Tech institute expands to meet emerging workforce demands

A truck built by Mack Trucks in Macungie sits in the training area where students at Lehigh Career & Technical Institute learn how to drive trucks. - (Photo / Brian Pedersen)

As skilled workers continue to be in strong demand for the manufacturing, distribution and warehouse industries, truckers are in need more than ever to transport products across the nation. One local resource is looking to capitalize on the training opportunities such growth represents.

As skilled workers continue to be in strong demand for the manufacturing, distribution and warehouse industries, truckers are in need more than ever to transport products across the nation. One local resource is looking to capitalize on the training opportunities such growth represents.

At Lehigh Career & Technical Institute in Schnecksville, students manufacture materials out of electromechanical, welding and machining equipment, drive dump trucks and other heavy equipment on five acres of land or operate industrial trucks and forklifts as they learn about supply chain logistics.

Officials said the comprehensive instructional approach is aimed at giving students the skills they need by practicing the roles they will inhabit in their careers.

It’s a workforce model that looks to provide companies in the Greater Lehigh Valley with the type of labor pool they require, particularly in the fields of manufacturing, mechanics, heavy equipment, transportation and construction.

With nearly 10 million employees in the U.S. trucking industry, the demand for qualified drivers continues to grow. LCTI offers a truck-driver training program that pairs one student with one instructor.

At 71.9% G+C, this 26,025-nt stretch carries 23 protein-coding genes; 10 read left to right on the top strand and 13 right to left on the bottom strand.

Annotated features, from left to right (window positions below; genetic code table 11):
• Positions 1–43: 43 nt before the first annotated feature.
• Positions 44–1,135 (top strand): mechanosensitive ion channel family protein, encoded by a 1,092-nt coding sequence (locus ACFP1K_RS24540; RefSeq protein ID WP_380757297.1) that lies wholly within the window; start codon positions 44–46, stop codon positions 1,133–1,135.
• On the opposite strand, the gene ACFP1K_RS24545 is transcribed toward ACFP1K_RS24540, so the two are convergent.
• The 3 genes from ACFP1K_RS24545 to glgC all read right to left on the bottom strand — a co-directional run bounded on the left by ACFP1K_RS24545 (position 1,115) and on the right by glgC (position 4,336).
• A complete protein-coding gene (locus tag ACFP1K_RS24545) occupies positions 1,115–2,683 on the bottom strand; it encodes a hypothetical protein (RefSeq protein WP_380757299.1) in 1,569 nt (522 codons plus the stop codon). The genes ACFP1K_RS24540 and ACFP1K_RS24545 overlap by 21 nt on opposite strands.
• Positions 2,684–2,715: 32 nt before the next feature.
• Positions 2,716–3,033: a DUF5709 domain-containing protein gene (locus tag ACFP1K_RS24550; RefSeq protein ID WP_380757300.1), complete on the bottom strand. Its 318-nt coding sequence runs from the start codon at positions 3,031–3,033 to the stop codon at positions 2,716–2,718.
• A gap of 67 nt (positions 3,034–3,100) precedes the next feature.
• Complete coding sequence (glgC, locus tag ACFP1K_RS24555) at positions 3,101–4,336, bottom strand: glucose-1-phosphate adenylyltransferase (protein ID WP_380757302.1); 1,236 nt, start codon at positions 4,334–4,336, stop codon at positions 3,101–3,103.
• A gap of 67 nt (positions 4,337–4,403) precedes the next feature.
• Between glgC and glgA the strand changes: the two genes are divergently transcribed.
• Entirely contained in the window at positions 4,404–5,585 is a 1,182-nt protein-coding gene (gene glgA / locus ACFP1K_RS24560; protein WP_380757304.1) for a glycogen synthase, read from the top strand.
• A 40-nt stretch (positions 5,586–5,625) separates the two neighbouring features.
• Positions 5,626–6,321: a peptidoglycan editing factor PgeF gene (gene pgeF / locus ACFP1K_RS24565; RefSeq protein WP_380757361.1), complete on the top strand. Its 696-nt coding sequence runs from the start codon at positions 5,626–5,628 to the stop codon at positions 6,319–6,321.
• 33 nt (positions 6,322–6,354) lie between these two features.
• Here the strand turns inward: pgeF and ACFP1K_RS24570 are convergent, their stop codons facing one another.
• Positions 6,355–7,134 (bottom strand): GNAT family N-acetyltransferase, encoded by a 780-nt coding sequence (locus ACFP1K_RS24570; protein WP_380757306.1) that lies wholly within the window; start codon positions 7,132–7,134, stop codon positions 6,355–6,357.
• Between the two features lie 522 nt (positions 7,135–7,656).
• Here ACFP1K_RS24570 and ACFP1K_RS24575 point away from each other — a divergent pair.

“We do the one-on-one driver training and it gives them, we think, a very good foundation for learning how to drive those big rigs,” said Jan Klevis, director of post-secondary and workforce education for LCTI – a career and technical school for high-school age students as well as a workforce education school for adults.

The curriculum is nationally certified by the Professional Truck Driver Institute, an organization whose endorsement carries a lot of weight with students looking for a job, according to Randy Zimmerman, training coordinator at LCTI.

The technical school has been certifying truck drivers with the organization since 1993 and training truck drivers to get their commercial driver’s license since 1971, Zimmerman said.

Truckers are not only needed to haul freight for logistics companies but are essential for the construction industry.

“On construction sites, you need flatbed trailers to move equipment,” Klevis said. “Many of the truck drivers have to know how to operate forklifts because they have to load and unload their own trucks.”

Brian Pedersen
Reporter Brian Pedersen covers construction, development, warehousing and real estate and keeps you up to date on the changing landscape of our community. He can be reached at brianp@lvb.com or 610-807-9619, ext. 4108.

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